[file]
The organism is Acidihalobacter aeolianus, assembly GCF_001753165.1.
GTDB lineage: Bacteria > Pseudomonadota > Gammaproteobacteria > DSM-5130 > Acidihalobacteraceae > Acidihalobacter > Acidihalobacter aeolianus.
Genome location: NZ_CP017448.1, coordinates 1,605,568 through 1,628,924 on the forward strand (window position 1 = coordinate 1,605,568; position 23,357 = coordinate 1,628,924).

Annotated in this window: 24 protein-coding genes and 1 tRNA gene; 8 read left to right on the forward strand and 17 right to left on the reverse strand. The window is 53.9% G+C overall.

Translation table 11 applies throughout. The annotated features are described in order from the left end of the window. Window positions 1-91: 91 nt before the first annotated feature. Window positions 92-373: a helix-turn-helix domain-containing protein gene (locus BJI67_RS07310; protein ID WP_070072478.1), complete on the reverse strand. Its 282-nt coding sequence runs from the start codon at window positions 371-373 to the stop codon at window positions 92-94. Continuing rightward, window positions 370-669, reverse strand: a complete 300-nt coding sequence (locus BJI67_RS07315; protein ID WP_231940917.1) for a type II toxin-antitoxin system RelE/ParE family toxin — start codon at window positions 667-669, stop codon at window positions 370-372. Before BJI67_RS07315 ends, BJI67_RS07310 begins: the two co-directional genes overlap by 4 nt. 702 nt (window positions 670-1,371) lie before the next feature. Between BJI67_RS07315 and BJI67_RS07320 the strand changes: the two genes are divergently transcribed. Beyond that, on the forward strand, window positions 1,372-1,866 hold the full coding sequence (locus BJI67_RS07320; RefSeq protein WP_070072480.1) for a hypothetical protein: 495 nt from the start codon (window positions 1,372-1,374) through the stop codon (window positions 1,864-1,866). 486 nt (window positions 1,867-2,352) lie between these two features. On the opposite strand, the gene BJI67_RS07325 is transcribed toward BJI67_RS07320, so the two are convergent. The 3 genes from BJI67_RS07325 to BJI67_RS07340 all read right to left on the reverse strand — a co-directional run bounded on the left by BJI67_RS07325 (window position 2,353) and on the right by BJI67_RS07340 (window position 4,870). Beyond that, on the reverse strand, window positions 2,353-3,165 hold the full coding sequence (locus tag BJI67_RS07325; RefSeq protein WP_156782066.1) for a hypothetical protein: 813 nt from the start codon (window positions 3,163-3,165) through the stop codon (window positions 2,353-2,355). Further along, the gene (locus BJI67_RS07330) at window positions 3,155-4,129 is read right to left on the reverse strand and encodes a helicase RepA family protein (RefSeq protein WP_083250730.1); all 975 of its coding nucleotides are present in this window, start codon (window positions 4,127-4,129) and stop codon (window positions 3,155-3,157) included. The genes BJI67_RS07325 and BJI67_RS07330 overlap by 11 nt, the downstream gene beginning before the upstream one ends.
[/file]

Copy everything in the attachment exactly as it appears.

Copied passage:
The organism is Acidihalobacter aeolianus, assembly GCF_001753165.1.
GTDB lineage: Bacteria > Pseudomonadota > Gammaproteobacteria > DSM-5130 > Acidihalobacteraceae > Acidihalobacter > Acidihalobacter aeolianus.
Genome location: NZ_CP017448.1, coordinates 1,605,568 through 1,628,924 on the forward strand (window position 1 = coordinate 1,605,568; position 23,357 = coordinate 1,628,924).

Annotated in this window: 24 protein-coding genes and 1 tRNA gene; 8 read left to right on the forward strand and 17 right to left on the reverse strand. The window is 53.9% G+C overall.

Translation table 11 applies throughout. The annotated features are described in order from the left end of the window. Window positions 1-91: 91 nt before the first annotated feature. Window positions 92-373: a helix-turn-helix domain-containing protein gene (locus BJI67_RS07310; protein ID WP_070072478.1), complete on the reverse strand. Its 282-nt coding sequence runs from the start codon at window positions 371-373 to the stop codon at window positions 92-94. Continuing rightward, window positions 370-669, reverse strand: a complete 300-nt coding sequence (locus BJI67_RS07315; protein ID WP_231940917.1) for a type II toxin-antitoxin system RelE/ParE family toxin — start codon at window positions 667-669, stop codon at window positions 370-372. Before BJI67_RS07315 ends, BJI67_RS07310 begins: the two co-directional genes overlap by 4 nt. 702 nt (window positions 670-1,371) lie before the next feature. Between BJI67_RS07315 and BJI67_RS07320 the strand changes: the two genes are divergently transcribed. Beyond that, on the forward strand, window positions 1,372-1,866 hold the full coding sequence (locus BJI67_RS07320; RefSeq protein WP_070072480.1) for a hypothetical protein: 495 nt from the start codon (window positions 1,372-1,374) through the stop codon (window positions 1,864-1,866). 486 nt (window positions 1,867-2,352) lie between these two features. On the opposite strand, the gene BJI67_RS07325 is transcribed toward BJI67_RS07320, so the two are convergent. The 3 genes from BJI67_RS07325 to BJI67_RS07340 all read right to left on the reverse strand — a co-directional run bounded on the left by BJI67_RS07325 (window position 2,353) and on the right by BJI67_RS07340 (window position 4,870). Beyond that, on the reverse strand, window positions 2,353-3,165 hold the full coding sequence (locus tag BJI67_RS07325; RefSeq protein WP_156782066.1) for a hypothetical protein: 813 nt from the start codon (window positions 3,163-3,165) through the stop codon (window positions 2,353-2,355). Further along, the gene (locus BJI67_RS07330) at window positions 3,155-4,129 is read right to left on the reverse strand and encodes a helicase RepA family protein (RefSeq protein WP_083250730.1); all 975 of its coding nucleotides are present in this window, start codon (window positions 4,127-4,129) and stop codon (window positions 3,155-3,157) included. The genes BJI67_RS07325 and BJI67_RS07330 overlap by 11 nt, the downstream gene beginning before the upstream one ends.